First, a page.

Most Recent Articles In Fashion Features
Latest Fashion Features Articles
- The Power of Ten Years in the Fashion Industry
- Paris Museum to Showcase 300 Years of Fashion
- Banana Republic Summer 2016
More Articles By
NEW YORK — Retailers shopping the Moda Manhattan and Fashion Avenue Market Expo trade shows this week were filling needs in their inventories — having bought closer to the season than in years past — and looking for products with a spark to keep their offerings fresh.
This story first appeared in the August 6, 2003 issue of WWD. Subscribe Today.
For the most part, their searches for fall, holiday and spring goods were successful at the shows, held here at the Jacob K. Javits Convention Center. In the course of their buying, though, retailers also stirred — of all things — a faint optimism on the part of some vendors.
While a portion of that upbeat outlook could be the product of difficult times — the accompanying altered expectations that can make any trickle of business seem like a gusher — some of the busier booths suggested the good vibrations, although strained, were something more than blind hope.
In another good sign, vendors and retailers said consumers have grown more at ease lately, finally freeing themselves of much of the stress that permeated life after 9/11 and the beginnings of the war on terror.
Sonia Santiago, who was selling for Exquisite Apparel, Nicole Miller’s loungewear licensee, at FAME, said, “In one day, we probably did the same business as in the better two days last year.”
Tommy Choi of Beau Bois was more tempered, though. “It’s OK,” he said of the show. “It’s like last year and the year before. Buyers are taking their time and being careful.” Plaid, pleated minis were selling well at the booth.
Shorter skirts were drumming up business throughout the show. Allen Gauthier, vice president of sales for Hollywood the Jean People, added, “There’s still demand for long, full skirts, but the short skirt is where the action is going to be [in the fall].” Cargo pants, as well as cropped pants, due to the importance of boots to many wardrobes, were also moving well.
In all, exhibitors at FAME were showing nearly 1,000 lines, 35 percent of which were accessories, over a four-day stretch that ended Tuesday. Net square footage devoted to the show was on par with a year ago at 32,000, while attendance was projected to be up 5 percent to 6,800.
To some, the show was too small with disappointing traffic.
“So what, it’s small,” countered Richard Evans, whose business card bills him as El Presidente of San Cristobal Imports, based in West Haven, Conn. “You get more exposure. The people who are here are here to shop and you get seen by everybody.”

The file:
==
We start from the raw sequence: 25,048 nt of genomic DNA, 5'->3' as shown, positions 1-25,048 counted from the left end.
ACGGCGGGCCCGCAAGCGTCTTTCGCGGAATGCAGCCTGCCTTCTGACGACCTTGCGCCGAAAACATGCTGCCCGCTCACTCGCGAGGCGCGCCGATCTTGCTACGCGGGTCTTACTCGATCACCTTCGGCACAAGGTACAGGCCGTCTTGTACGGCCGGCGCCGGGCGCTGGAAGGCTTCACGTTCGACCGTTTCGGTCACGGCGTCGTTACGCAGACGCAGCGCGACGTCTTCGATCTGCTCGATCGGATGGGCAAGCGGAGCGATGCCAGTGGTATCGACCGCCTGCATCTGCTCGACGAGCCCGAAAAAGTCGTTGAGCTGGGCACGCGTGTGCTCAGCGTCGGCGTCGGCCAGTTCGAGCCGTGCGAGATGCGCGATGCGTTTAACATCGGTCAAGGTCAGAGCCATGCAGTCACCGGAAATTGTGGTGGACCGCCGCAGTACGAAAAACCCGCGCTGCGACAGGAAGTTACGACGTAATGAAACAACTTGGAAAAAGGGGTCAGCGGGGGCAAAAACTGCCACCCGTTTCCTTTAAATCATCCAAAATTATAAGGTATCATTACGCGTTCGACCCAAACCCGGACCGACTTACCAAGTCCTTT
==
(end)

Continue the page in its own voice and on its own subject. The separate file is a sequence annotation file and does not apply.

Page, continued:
Retailer Jeanne Quintile, the proprietor of Things We Like in Clinton, N.J., said she crossed the Hudson River to the show to “do fill-ins” for her store and to “get a hint of spring.”
“Our business hasn’t been terrible,” she noted. “We’re still buying.”
Ralph Magwood of Carolyn Porter Designs in Rockport, Mass., was at FAME looking to buy transition merchandise. And the economy? “We had a lousy spring,” he noted, adding, “It’s been fine since the Fourth of July.”
Bob DePula, co-owner of Pretty Woman in Ewing, N.J., which specializes in plus-sized fashions, conceded that the economy has been difficult for the store. “We’re shopping for bargains,” he said.
Across the convention center, buyers and sellers at Moda Manhattan experienced much of the same, though with a somewhat brighter outlook. This could be due to Moda’s leaning toward the better price points, while FAME is more moderate.
Britton Jones, president of Business Journals Inc., which puts together the shows, noted, “We’re trying to keep them very focused.” He’s also trying to raise the shows’ profiles during market week.
“We are extremely aggressive in our marketing,” noted Jones. “We spent more on marketing for this round of shows than ever before.”
Those advertising dollars went toward Web sites for the shows, as well as new letters and a direct-mail campaign. Business Journals also has begun to personalize invitations to buyers with the buyer’s name and the store name.
Moda, which is packaged with Accessories The Show, carried 163 apparel lines, 29 of which were new to the venue. The Moda show doubled in size to about 8,000 square feet from last year. While the final numbers were yet to be tabulated, show organizers said more than 8,000 attended Moda, which ran Sunday through Tuesday, an 11 percent rise from last August.
“What the numbers don’t tell you,” noted Jones, “is that a number of exhibitors at all three shows commented that buyers are optimistic. They’re not as cautious as they have been in the last two seasons.”
Andy Orliner, a sales rep with a booth at Moda, noted, “August is one of the rougher markets, but there’s a lot of activity here — it’s humming.”
Sales executive Cammie Kirk added, “The better customer seems to have come out of the woodwork. She’s come alive again.”
Consumers are finally beginning to loosen up after nearly two years of terrorism-induced stress and that’s made them more apt to buy, she noted, echoing others at the show.
Kirk is finding retailers who held tight reign on the order book going into the season, but are now coming back for goods to ship immediately. From her perspective, though, retailers are still being conservative.
“They’re scared,” she said. “They’ve come off of two really bad years.”